Unemployment rises in more than half of US metros

Unemployment rates rose last month in more than half of the nation's largest metro areas, driven higher by weak private-sector hiring and natural disasters.

The unemployment rate increased in 210 metro areas in May, the Labor Department said Wednesday. It fell in 131 cities and remained unchanged in 37. That's a sharp reversal from April, when unemployment rates dropped in more than 90 percent of metro areas.

Nationwide, the unemployment rate ticked up in May to 9.1 percent and employers added just 54,000 net jobs. Employers added an average of 220,000 jobs per month in the previous three months.

"You're seeing soft patches nationwide," said Mike Lynch, a regional economist at IHS Global Insight. "A lot of these things are temporary or short-term interruptions."

Tornadoes and flooding shut some companies down in the South in late April and May. And a parts shortage stemming from the March 11 earthquake in Japan affected U.S. auto production. The metro employment data isn't seasonally adjusted and as a result can be volatile from month to month.

One of the biggest increases was in Tuscaloosa, Ala., which was struck a deadly tornado that killed 41 people in late April. The unemployment rate there rose from 8.1 percent in April to 9.3 percent in May.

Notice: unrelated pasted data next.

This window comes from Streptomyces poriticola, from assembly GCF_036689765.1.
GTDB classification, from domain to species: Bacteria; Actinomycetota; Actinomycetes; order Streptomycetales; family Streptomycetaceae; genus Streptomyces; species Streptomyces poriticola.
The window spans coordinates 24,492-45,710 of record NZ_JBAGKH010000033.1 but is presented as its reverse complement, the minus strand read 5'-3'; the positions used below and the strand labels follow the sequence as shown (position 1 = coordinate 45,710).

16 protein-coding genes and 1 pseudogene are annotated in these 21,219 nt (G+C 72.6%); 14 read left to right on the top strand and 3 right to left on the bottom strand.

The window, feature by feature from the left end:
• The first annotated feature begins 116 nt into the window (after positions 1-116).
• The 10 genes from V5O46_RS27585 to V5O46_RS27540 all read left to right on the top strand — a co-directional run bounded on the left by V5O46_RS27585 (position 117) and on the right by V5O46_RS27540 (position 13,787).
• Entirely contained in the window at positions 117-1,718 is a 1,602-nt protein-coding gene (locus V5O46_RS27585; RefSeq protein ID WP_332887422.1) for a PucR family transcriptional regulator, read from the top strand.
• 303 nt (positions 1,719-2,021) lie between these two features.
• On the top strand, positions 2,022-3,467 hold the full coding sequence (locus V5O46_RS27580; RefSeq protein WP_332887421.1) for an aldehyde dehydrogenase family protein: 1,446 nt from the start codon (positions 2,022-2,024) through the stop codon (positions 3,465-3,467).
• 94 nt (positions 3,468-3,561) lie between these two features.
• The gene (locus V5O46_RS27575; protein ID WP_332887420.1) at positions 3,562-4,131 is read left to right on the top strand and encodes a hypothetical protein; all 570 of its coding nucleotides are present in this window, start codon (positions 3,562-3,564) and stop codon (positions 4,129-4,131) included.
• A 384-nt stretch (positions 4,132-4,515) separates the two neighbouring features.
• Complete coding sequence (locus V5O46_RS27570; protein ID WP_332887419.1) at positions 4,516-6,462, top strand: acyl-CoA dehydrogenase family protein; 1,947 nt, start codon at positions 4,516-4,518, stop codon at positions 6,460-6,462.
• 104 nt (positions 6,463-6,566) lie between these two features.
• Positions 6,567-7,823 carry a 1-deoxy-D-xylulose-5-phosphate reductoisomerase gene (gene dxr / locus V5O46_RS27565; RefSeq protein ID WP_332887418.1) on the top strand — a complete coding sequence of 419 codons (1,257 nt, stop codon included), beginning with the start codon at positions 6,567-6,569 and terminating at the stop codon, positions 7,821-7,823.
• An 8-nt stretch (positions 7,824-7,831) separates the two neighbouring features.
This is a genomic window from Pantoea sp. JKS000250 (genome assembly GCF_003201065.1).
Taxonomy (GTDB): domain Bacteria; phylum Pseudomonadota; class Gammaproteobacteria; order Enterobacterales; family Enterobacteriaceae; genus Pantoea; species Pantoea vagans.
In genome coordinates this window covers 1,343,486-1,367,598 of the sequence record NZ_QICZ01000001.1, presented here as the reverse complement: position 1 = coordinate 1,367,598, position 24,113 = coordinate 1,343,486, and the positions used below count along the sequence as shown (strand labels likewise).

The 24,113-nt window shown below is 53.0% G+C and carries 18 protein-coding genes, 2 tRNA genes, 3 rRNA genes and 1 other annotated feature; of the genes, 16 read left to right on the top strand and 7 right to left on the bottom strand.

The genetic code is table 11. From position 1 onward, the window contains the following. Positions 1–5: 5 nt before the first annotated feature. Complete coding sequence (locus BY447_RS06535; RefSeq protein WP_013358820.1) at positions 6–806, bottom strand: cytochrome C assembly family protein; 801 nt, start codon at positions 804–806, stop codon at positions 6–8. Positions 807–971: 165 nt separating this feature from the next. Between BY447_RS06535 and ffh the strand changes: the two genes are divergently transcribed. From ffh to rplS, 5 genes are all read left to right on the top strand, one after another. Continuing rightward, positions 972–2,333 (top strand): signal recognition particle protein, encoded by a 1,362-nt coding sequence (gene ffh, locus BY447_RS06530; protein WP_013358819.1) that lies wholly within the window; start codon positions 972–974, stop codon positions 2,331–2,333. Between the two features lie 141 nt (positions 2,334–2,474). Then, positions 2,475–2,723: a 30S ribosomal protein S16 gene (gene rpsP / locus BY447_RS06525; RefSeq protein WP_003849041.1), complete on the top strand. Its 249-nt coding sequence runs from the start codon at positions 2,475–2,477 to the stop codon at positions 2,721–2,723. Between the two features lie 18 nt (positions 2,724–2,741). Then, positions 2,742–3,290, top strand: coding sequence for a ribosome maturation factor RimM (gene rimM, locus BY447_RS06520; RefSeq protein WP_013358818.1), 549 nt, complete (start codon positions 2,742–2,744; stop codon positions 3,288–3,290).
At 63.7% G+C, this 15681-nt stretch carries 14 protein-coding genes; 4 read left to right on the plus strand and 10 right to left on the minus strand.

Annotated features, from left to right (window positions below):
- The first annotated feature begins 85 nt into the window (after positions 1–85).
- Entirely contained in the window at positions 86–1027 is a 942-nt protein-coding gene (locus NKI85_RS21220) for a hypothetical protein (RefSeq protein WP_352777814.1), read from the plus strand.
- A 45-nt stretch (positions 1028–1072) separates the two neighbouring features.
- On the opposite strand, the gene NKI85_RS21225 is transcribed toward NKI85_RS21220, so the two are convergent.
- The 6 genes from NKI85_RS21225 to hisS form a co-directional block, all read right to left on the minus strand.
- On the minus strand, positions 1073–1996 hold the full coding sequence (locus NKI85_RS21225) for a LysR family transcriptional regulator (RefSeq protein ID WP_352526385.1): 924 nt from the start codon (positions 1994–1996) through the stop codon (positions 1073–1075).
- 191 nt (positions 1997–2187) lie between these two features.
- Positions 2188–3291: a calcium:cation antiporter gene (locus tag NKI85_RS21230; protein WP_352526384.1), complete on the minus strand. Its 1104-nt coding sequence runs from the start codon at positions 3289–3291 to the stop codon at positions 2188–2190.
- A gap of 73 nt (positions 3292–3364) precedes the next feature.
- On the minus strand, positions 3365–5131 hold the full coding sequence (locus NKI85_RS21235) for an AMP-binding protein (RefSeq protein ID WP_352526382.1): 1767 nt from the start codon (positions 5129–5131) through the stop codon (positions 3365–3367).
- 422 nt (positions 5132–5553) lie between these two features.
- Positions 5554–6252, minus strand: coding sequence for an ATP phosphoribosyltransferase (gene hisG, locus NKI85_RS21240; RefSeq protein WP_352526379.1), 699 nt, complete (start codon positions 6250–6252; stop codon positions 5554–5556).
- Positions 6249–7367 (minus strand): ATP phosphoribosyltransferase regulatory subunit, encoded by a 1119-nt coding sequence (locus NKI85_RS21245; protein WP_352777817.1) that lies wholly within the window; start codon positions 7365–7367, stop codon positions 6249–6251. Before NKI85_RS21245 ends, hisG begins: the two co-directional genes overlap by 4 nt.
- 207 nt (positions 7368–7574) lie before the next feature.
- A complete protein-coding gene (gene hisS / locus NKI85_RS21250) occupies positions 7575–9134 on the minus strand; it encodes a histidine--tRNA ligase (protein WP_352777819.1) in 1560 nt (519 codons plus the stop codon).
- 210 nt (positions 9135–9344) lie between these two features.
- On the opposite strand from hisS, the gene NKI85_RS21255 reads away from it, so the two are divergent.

Several automakers were forced to shut down some or all of their North American factories because of the parts shortage. Six of the 10 steepest monthly increases in unemployment in May occurred in South Carolina, where many auto factories are located. In Sumter, S.C., the unemployment rate rose from 10.3 percent in April to 11.4 percent last month. Several cities in Michigan, including Detroit, Ann Arbor and Battle Creek, also endured big increases.

"They've scrambled like crazy to keep those plants going, by raiding and borrowing," said John Taylor, director of supply chain programs at Wayne State University. "They tended to get through March and April OK but they had problems in May and June went they had started to run out of creative ideas."

Mississippi River flooding in mid-May affected parts of the so-called Cajun Country in Louisiana, as did a severe slowdown in the number of permits issued for shallow and deep-water drilling in the nearby Gulf of Mexico. In New Orleans, the unemployment rate rose from 7.2 percent to 8 percent.

The sharpest increase in unemployment was in Yuma Ariz. The unemployment rate there rose from 25.3 percent in April to 27.9 percent in May. Competition from farmers in neighboring Mexico has left some cotton, wheat and lettuce growers out of work. Agriculture drives about 40 percent of Yuma's economy.

Many of the areas with the steepest declines are tourist destinations. Hotels and tourist attractions add workers for the summer season. Ocean City, N.J., reported the sharpest decline. The unemployment there fell from 13.3 percent in April to 11.6 percent in May.

Other steep drops were in three California metro areas: Madera-Chowchilla, Santa Cruz-Watsonville and Salinas. All three cities are big farming communities that demand more seasonal workers at this time of year.